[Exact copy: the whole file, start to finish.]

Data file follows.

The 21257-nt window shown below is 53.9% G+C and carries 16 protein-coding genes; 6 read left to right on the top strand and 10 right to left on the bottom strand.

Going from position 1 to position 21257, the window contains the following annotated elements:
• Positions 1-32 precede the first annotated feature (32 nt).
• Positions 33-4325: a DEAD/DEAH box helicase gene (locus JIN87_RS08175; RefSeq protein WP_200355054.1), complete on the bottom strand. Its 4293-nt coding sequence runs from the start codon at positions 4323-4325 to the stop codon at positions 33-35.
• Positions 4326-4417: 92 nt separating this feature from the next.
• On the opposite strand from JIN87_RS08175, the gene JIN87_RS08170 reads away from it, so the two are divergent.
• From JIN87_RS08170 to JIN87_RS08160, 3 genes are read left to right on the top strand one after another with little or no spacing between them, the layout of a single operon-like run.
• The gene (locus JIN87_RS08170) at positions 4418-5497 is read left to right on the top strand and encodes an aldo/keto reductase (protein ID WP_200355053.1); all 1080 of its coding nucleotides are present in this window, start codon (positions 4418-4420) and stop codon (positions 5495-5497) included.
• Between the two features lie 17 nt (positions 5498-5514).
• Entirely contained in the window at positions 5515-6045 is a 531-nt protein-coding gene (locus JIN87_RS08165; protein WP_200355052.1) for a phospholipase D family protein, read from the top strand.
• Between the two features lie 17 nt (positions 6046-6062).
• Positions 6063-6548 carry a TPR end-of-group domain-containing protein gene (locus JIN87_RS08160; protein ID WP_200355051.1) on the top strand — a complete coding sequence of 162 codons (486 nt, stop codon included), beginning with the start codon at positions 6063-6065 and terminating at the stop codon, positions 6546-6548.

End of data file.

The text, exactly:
The 21257-nt window shown below is 53.9% G+C and carries 16 protein-coding genes; 6 read left to right on the top strand and 10 right to left on the bottom strand.

Going from position 1 to position 21257, the window contains the following annotated elements:
• Positions 1-32 precede the first annotated feature (32 nt).
• Positions 33-4325: a DEAD/DEAH box helicase gene (locus JIN87_RS08175; RefSeq protein WP_200355054.1), complete on the bottom strand. Its 4293-nt coding sequence runs from the start codon at positions 4323-4325 to the stop codon at positions 33-35.
• Positions 4326-4417: 92 nt separating this feature from the next.
• On the opposite strand from JIN87_RS08175, the gene JIN87_RS08170 reads away from it, so the two are divergent.
• From JIN87_RS08170 to JIN87_RS08160, 3 genes are read left to right on the top strand one after another with little or no spacing between them, the layout of a single operon-like run.
• The gene (locus JIN87_RS08170) at positions 4418-5497 is read left to right on the top strand and encodes an aldo/keto reductase (protein ID WP_200355053.1); all 1080 of its coding nucleotides are present in this window, start codon (positions 4418-4420) and stop codon (positions 5495-5497) included.
• Between the two features lie 17 nt (positions 5498-5514).
• Entirely contained in the window at positions 5515-6045 is a 531-nt protein-coding gene (locus JIN87_RS08165; protein WP_200355052.1) for a phospholipase D family protein, read from the top strand.
• Between the two features lie 17 nt (positions 6046-6062).
• Positions 6063-6548 carry a TPR end-of-group domain-containing protein gene (locus JIN87_RS08160; protein ID WP_200355051.1) on the top strand — a complete coding sequence of 162 codons (486 nt, stop codon included), beginning with the start codon at positions 6063-6065 and terminating at the stop codon, positions 6546-6548.